Education Minister Points to Ownership Dispute As Cause of Attack on Kasese School

Janet Kataha Museveni, the Minister of Education and Sports, has said that Friday’s attack on a school in Kasese may be linked to a dispute over ownership.

Without going into details, the minister said that initial investigations conducted by her ministry and security agencies suggest a potential connection between the violent attack and a dispute over the school ownership

Ms Museveni who is also the First Lady made the remarks during a press briefing at State House on Saturday. Although they didn’t disclose the parties that were fighting over the school, she suggested that this connection raises the possibility that the perpetrators of the attack may have involved terrorists to attack the school.

Lhubiriha Secondary School in Mpondwe town council was attacked by suspected rebels from the Allied Democratic Forces-ADF.

The army has put the death toll to 37. The male students were struck by a petrol bomb when they refused to open the door, while the girls were brutally hacked with machetes.

The boarding section of the school accommodated 62 students, and based on available information, only three students who had left for a nearby town for recreational purposes managed to survive the attack.

According to the school administration, the suspected rebels launched the attack at approximately 10:30 pm on Friday, shortly after the students had finished their evening preps.

Information from the education ministry shows Lhubiriha Secondary School is a privately-owned educational institution, ran by an NGO led by Peter Hunter, a Canadian individual who works in both the Democratic Republic of the Congo and another undisclosed location.

Ms Museveni added that there have been some disputes at the school and recently Peter Hunter had sent in auditors who finished their work on Thursday and left the school on the day of the attack.

She emphasized that the available information does not currently establish a direct connection between the presence of auditors and the attack.

The first lady, considering the theory of a potential ownership dispute, expressed further skepticism regarding the attackers’ choice of targeting Lhubiriha Secondary School instead of a larger neighboring school that houses a larger student population.

She emphasized the need for a comprehensive investigation to uncover the true motives and facts surrounding the attack. By doing so, it is hoped that a clearer understanding of the incident and any underlying issues, such as a possible dispute over ownership, can be obtained.

Ownership disputes in schools leading to unfortunate incidents have occurred in the past, including school fires that have resulted in loss of lives. However, the incident at Lhubiriha Secondary School, with its magnitude and nature, represents an unprecedented and extreme act in the country’s history.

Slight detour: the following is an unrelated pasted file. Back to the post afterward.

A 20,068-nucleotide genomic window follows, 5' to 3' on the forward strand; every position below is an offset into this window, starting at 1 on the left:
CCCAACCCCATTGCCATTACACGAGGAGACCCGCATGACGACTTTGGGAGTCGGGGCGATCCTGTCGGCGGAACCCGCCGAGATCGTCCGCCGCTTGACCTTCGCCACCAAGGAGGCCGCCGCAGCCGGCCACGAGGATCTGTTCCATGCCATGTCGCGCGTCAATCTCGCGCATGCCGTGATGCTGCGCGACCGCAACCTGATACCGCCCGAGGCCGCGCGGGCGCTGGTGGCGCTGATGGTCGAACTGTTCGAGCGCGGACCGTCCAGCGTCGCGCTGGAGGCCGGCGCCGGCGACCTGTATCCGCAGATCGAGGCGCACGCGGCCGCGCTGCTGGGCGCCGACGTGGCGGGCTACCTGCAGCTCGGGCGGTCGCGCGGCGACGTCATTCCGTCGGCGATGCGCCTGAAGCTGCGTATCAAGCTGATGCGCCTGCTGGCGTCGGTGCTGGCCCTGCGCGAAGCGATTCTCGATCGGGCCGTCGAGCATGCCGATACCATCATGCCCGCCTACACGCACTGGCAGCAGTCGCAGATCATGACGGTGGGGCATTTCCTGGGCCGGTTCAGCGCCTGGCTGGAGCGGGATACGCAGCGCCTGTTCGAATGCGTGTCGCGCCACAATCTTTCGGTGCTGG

Meanwhile, in response to the attack, the minister has mobilized a team from her ministry, headed by JC Muyingo, the state minister in charge of higher education and Permanent Secretary Ketty Lamaro.

They were also joined by other senior officials from the department responsible for private secondary schools. The purpose of their deployment is to provide assistance and support to the existing security teams on the ground.

In light of the situation, the first lady expressed her desire to be present at the scene but was unable to leave State House due to quarantine protocols.

Both her and the President, along with some workers, are currently under quarantine as a precautionary measure after the president tested positive for the COVID-19 virus.

The attack has received condemnation from numerous individuals and the international community alike, emphasizing the gravity of the situation.

Dr. Munir Safieldin, the UNICEF Representative to Uganda, joined in condemning the act and echoed the demand for the immediate release and safe return of the abducted students.

“We stand in solidarity with the students, the teaching staff, the school authorities, families of those impact and the people of Uganda in this sad moment. Schools are a safe place for all learners and must never be attacked. We appeal to all those involved in the Friday attack to respect schools and the rights of every child to learn in safe and protected environment,” Dr Safieldin.

The recent attack on the school has evoked painful memories of a previous incident that occurred in June 1998. During that time, the ADF carried out an attack on Kichwamba Technical Institute, located near the border of DR Congo.

80 students lost their lives as they were burnt to death in their dormitories. Additionally, over 100 students were abducted by the ADF.

The similarity between these two attacks underscores the need for increased efforts to prevent such atrocities and ensure the safety of students and educational institutions.

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